"What do I do now? God has answered my prayer; He is challenging me to be a Good Samaritan and not overlook the needs He has placed in front of me."

Instead, his reaction was one of meekness. My neighbour was the one who was reacting against him - abusing him and, I think, threatening him in Arabic which made me cringe. With my limited understanding of Arabic, my interpretation was "get out of here and don’t come back".

I felt sad for the boy and was confused by my neighbour’s aggressiveness. I didn’t know what to say except “How can I help boys like this?” My neighbour did not answer my question, but told me about the boy’s situation. Some days before he had been sleeping in a similar position and my neighbour was in his car backing out to go to work. Fortunately, people had stopped my neighbour who, unsure why, had gotten out and seen that the car’s back wheel was within inches of the boy’s head. No damage was done, but my neighbour was shaken to such an extent that when he saw the same boy in a similar position this time, it instantly brought back the memory of nearly running over him.

So where did this leave me with my dilemma? The lad had now bolted out of sight - was this my answer? Steer clear? Something within me said no, so I walked in the same direction the boy had gone, thinking that if I found him, I would rely on God to show me what He wants me to do. The first corner I walked to I found the boy sitting against the wall in the shade with a blank look on his dust-covered face. Now, what do I do? I walked up to him and knelt down so I was at his level. I tried to communicate with him - it was proving difficult, but there was an understanding. He was hungry and thirsty, so I walked him around to our local corner store. I brought him a drink; bread roll and he chose something to put in the roll. He communicated to me that his name was Deegl by writing it in the dirt.

How can I help Deegl; this boy that God has brought across my path? All the problems quickly flashed through my head, but I decided if I could get him to understand, I would give him the job of cleaning up outside where I was staying and try to get to know him and his situation. So I tried to explain to him that glue and benzene sniffing was bad for him, but that if he came back in two days time, not spaced-out, I would pay him for doing a couple of jobs. He seemed to understand. I believe the Holy Spirit was guiding our communications and hand gestures. I handed it all over to the Lord - if He wished this relationship to develop, then so be it.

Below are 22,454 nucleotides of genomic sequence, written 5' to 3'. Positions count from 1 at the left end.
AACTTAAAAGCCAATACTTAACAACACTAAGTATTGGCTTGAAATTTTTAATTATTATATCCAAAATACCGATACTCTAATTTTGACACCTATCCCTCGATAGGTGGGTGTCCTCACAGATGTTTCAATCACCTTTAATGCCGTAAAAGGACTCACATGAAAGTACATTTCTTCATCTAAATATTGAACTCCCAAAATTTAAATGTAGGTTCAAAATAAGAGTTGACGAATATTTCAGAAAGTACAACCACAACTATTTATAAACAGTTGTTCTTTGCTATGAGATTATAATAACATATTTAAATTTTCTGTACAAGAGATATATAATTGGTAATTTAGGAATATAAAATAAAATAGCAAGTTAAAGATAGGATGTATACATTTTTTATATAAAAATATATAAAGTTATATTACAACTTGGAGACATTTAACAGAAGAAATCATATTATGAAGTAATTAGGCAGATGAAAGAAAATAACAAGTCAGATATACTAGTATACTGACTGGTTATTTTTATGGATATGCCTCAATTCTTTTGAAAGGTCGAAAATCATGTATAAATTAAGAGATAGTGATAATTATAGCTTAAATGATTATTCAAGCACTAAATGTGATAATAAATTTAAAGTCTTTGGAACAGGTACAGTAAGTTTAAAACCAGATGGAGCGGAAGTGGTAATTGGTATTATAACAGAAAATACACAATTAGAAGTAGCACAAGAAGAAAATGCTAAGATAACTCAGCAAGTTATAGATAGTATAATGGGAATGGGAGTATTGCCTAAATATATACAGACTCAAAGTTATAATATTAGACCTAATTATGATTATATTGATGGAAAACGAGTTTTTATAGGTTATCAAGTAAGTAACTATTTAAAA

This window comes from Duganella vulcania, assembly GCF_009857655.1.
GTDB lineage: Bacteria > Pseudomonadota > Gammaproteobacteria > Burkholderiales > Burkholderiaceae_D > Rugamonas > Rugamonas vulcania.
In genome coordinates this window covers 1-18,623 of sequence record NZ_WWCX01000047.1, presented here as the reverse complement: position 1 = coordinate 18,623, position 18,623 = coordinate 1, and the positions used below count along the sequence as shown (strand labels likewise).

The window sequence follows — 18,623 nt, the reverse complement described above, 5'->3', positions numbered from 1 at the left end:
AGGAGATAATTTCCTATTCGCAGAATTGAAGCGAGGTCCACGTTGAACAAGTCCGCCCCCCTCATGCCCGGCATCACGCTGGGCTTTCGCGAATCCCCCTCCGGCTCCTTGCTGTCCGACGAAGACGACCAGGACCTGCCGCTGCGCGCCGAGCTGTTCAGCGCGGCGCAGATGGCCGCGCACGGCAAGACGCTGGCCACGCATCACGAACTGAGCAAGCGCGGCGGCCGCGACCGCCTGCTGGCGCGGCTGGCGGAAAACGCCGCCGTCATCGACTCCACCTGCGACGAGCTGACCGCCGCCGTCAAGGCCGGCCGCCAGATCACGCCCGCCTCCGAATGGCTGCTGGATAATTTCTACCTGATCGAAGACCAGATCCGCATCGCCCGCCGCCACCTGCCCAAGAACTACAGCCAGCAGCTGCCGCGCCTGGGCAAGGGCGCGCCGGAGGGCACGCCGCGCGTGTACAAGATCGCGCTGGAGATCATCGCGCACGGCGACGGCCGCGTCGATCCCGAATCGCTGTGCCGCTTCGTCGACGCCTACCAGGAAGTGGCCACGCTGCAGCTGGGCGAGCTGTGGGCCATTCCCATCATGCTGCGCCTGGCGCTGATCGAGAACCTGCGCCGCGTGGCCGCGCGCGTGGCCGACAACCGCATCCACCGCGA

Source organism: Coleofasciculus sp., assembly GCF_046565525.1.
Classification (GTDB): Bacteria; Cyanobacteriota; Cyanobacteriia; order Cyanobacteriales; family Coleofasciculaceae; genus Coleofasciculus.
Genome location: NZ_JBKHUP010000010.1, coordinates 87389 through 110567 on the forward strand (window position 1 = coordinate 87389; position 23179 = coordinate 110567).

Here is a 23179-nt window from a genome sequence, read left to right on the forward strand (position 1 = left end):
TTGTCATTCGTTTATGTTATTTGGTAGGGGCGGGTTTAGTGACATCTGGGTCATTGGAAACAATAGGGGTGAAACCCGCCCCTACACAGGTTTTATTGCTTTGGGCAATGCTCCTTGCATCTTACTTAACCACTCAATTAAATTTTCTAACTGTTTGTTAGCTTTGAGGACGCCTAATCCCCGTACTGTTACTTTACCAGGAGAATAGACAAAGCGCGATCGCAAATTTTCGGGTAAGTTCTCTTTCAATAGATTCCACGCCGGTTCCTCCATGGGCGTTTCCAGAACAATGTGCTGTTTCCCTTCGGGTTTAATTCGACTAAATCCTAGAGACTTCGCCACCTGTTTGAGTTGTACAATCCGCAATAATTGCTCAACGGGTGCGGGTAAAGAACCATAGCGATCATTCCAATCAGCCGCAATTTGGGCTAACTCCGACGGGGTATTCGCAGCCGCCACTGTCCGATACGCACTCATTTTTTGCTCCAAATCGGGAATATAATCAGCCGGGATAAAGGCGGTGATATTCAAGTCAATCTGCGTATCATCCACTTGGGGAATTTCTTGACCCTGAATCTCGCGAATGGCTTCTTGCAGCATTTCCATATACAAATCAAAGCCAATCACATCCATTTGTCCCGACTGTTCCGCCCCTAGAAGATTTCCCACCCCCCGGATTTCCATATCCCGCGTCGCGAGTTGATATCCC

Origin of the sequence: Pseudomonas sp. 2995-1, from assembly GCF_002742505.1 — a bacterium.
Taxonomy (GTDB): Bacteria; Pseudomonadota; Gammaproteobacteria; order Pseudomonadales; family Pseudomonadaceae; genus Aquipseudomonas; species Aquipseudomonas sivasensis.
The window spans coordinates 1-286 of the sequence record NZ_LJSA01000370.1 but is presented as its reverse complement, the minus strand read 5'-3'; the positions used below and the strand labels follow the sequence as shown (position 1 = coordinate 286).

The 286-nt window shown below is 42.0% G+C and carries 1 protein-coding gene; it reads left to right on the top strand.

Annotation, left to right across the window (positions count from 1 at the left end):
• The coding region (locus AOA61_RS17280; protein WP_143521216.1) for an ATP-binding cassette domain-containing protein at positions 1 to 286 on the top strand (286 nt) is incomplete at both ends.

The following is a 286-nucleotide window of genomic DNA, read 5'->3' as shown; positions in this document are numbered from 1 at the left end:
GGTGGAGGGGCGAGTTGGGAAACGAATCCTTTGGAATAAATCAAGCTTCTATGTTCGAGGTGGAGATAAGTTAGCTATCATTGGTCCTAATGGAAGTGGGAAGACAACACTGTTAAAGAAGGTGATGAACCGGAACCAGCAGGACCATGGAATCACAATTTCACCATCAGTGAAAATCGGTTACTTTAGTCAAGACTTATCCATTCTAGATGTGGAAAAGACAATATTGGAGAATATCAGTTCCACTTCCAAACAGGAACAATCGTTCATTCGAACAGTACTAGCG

Two days later at 8.30am, 30 minutes earlier than arranged, our door bell rang. I opened the door and there stood Deegl before me, wide-eyed and obviously not under the influence of glue or benzene. He cleaned up outside our flat that morning and I happily paid him with some money and a bread roll with peanut butter. I told him to come back every two days which he has continued to do.

The next day Deegl came back and he did the same job of cleaning outside. When I went to check on him, my neighbour was also outside with his two little daughters. I told him the story about the lad cleaning up and how he seemed to have stopped glue sniffing. My neighbour called him over and I found out a little more about him. Deegl is 15 years old and from the Nubian Mountains in southern Sudan. He was forced away from his home a result of the war and became a street kid. My neighbour still seemed to speak sternly to Deegl but now he is cleaning outside my neighbour’s house as well.

When Deegl came the next time, he had another lad with him. This new boy kept his distance and sat on the opposite corner while Deegl cleaned up. Two days later the same boy was with Deegl but this time he came over with Deegl and started to help him. I asked Deegl what was his name? He said it was Emmanuel. 

So now we have two boys cleaning outside; at this rate I'll be able to clean up the entire block. When they both finish outside, they come inside to the courtyard. We have a sink in the courtyard which I suggest they use to wash in and clean up. This seems to be a great luxury to them - just standing back and watching them giggling as teenagers can do is such a blessing. After the dust and dirt is washed away from their faces, it is as though two new boys were standing before me.

Some friends from home gave us some secondhand clothes for the boys, and it seemed like Christmas from their reactions of appreciation when clothes were given to them.

Both Deegl and Emmanuel have continued to come every second day. I wonder how many more may come? What will I do? The voice inside me says: “Hand it over to Me, I will not give you more than you can handle”.

There is a huge need for help to be given to kids like Deegl and Emmanuel and when I look at the problem it always seems insurmountable. But it is not our problem; it is the Lord’s. Our Lord has placed us in positions were He wants us to serve Him, not just solve the problem. He wants us to serve Him in the plans He has to save a dying world. Just by being available. God will make a way where there seems to be no way. I do not know where God is leading me with helping Deegl and Emmanuel and maybe others, but by developing a relationships and showing God’s love to the street kids, anything is possible.

Please pray for the street kids of North Khartoum. 

* The author's name and other details in the story have been changed for security reasons.